The bialy is dead. Long live the bialy.
Maybe you've read Mimi Sheraton's The Bialy Eaters, in which the food writer travels the world in search of an authentic Bialystocker kuchen. There is actually a town in Poland called Bialystock, and at one point in time it was filled with Jews and bakeries that would churn out these hot, yeasty rolls which have only a passing similarity to bagels in that they are round.
From Ms. Sheraton's research, in the old country these were light and pillowy on the outside, with a crisp compressed center, which was filled with onions, poppy seeds, and bread crumbs. They were dusted with flour, baked in a wood or coal-fired oven, and came out with a thin, burnished brown crust.
After searching the world over, starting at Kossar's in New York City, and traveling to Poland, Israel, France and Argentina she came to a sad conclusion: One cannot find a Bialystocker kuchen like the ones made in that famous village before World War II. Most of the Jews from Bialystock were killed or driven into exile, and with them went the bialy.
That's not to say there aren't some delicious bialys around the world which come close. Oddly, the Capital Region was never mentioned in her book. However, if Mimi Sheraton ever made it out to the Price Chopper on Eastern Parkway, I think she would be quite pleased.
I can hear readers scrunching up their noses and foreheads at the very thought.
People are saying, "I've been to Price Chopper and I've had their bialys. They are fine, but how can you even compare them to Kossar's on the Lower East Side?"
Well, let's start at the beginning. There is a difference between the bialys at the Price Chopper on Eastern Parkway in Schenectady to, say, the ones at the store in Slingerlands. And the difference is like night and day. My working theory is that the bialys get better the closer you get to Price Chopper's corporate headquarters. But it may just be a coincidence. (See the Price Chopper bialy quality spectrum above.)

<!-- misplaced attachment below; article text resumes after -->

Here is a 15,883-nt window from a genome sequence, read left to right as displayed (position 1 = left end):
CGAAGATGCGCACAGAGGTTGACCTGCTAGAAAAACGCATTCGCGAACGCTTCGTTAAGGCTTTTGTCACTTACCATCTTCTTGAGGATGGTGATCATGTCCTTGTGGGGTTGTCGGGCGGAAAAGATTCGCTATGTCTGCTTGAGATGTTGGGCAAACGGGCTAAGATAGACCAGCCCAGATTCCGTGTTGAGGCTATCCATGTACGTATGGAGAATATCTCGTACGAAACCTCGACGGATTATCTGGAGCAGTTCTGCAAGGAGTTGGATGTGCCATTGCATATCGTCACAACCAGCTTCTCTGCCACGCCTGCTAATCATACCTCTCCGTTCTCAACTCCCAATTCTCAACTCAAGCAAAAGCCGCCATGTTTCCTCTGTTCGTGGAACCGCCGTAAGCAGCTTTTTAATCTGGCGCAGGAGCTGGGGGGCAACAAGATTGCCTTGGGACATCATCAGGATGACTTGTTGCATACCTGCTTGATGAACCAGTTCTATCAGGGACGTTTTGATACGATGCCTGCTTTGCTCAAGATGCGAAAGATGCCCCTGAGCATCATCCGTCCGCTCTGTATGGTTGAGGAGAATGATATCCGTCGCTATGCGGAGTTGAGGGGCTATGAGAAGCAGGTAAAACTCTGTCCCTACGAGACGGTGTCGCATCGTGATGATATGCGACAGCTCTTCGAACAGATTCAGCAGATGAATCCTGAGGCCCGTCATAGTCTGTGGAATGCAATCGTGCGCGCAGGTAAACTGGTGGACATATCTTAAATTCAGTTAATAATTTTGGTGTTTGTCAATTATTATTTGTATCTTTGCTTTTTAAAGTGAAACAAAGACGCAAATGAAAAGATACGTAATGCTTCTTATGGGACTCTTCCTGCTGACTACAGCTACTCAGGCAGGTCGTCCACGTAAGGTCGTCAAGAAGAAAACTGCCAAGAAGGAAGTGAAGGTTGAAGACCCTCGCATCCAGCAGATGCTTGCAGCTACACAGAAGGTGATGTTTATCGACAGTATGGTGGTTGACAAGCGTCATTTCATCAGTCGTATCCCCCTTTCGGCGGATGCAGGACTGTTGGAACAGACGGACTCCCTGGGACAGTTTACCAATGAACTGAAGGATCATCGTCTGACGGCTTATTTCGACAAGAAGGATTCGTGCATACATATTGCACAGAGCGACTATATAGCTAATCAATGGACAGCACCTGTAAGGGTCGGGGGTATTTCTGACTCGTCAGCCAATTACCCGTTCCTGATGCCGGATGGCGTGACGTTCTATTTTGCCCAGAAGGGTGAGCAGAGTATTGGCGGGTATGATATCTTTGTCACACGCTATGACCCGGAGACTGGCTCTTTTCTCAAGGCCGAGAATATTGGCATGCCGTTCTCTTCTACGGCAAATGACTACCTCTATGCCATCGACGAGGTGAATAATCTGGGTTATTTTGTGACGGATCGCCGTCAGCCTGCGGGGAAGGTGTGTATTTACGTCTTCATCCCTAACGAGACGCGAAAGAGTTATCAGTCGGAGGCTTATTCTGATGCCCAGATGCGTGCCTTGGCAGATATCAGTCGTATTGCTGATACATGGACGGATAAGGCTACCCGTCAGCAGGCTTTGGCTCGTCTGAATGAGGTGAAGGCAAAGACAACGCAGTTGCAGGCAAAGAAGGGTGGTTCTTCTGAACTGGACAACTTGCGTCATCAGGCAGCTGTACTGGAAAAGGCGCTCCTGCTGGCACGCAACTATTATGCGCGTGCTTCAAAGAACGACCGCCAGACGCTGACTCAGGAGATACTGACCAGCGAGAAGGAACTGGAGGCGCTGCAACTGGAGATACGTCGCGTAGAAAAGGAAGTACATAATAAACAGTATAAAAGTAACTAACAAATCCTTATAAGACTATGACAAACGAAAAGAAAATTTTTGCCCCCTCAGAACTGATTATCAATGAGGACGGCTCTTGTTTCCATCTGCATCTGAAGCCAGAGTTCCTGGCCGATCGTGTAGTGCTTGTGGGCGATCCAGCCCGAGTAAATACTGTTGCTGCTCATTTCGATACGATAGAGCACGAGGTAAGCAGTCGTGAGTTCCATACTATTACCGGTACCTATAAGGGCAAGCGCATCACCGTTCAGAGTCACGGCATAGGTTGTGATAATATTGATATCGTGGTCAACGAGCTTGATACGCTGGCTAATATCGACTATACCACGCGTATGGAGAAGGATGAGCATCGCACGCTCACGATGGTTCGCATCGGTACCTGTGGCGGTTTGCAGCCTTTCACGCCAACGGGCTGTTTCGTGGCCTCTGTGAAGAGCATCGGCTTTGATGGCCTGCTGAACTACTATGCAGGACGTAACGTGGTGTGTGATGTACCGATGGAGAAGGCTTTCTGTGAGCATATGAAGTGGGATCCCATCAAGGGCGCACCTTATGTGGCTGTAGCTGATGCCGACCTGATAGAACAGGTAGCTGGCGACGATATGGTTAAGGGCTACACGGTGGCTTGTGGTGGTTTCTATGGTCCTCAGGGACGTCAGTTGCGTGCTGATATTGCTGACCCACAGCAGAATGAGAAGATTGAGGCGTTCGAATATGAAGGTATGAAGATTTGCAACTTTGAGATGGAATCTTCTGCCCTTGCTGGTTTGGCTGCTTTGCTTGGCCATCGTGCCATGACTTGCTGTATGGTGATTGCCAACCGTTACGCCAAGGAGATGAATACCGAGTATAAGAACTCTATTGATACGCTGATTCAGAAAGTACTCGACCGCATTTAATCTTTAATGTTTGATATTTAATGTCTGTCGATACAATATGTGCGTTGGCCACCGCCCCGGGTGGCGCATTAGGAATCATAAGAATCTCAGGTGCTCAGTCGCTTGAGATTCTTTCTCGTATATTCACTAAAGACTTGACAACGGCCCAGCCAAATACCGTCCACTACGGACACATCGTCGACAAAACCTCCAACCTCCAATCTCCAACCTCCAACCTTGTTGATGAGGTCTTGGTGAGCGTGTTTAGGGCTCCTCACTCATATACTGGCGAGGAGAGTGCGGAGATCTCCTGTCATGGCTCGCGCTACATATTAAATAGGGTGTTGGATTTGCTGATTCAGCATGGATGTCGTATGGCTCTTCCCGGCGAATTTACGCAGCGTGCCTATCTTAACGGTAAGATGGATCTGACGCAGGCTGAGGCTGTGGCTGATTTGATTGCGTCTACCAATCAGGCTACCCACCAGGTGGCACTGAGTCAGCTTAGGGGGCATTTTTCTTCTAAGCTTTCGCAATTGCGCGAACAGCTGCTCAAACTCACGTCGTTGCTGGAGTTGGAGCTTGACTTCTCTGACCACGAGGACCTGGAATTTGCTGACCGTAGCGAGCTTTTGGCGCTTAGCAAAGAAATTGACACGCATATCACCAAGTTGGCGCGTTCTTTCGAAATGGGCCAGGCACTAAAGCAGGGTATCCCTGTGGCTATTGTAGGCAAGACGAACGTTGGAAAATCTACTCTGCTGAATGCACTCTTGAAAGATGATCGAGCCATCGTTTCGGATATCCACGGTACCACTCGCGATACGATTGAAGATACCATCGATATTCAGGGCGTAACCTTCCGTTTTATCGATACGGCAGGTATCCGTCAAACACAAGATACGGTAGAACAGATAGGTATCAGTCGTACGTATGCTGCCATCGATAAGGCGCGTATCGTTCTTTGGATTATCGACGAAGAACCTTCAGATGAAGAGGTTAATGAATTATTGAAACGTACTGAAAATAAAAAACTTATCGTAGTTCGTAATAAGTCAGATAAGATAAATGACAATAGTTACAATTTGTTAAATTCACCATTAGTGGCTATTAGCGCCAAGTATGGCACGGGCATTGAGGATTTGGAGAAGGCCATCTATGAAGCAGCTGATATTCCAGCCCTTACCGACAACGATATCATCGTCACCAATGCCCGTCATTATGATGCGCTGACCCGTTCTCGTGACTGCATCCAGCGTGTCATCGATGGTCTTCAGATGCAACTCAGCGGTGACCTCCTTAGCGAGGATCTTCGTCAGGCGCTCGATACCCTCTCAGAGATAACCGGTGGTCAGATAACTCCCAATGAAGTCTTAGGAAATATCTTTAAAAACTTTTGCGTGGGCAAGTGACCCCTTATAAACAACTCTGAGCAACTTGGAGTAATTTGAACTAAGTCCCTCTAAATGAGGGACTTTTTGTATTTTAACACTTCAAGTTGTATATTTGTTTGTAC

And I'm okay with that. Bialys are made by hand. Different bakers, even using the same recipe and the same ingredients will end up producing different results. The important thing is that on multiple visits, the specimens sold at Eastern Parkway have fulfilled a critical criterion that is missing from the famous Kossar's.
Here's a brief passage from The Bialy Eaters:
Of the few changes bialys have gone through after their voyage to America none is more striking or inexplicable than the disappearance of poppy seeds. Along with the slivers of roasted onions, those tiny round gray-black seeds -- the beloved mohn -- was the feature most fervently recalled by every former Bialystoker I interviewed.
And here is where our very own Eastern Parkway Price Chopper has a leg up on Kossar's, because they have poppies a plenty. Actually, the center indentation at this location is filled with the amazing flavor of raw and roasted onion commingled with sweet and nutty poppy.
Our bialys in Schenectady may not be quite as pillowy along the outer rim as those produced downstate, but there is plenty of yeast in these babies as you can tell by taking a peek under the crust.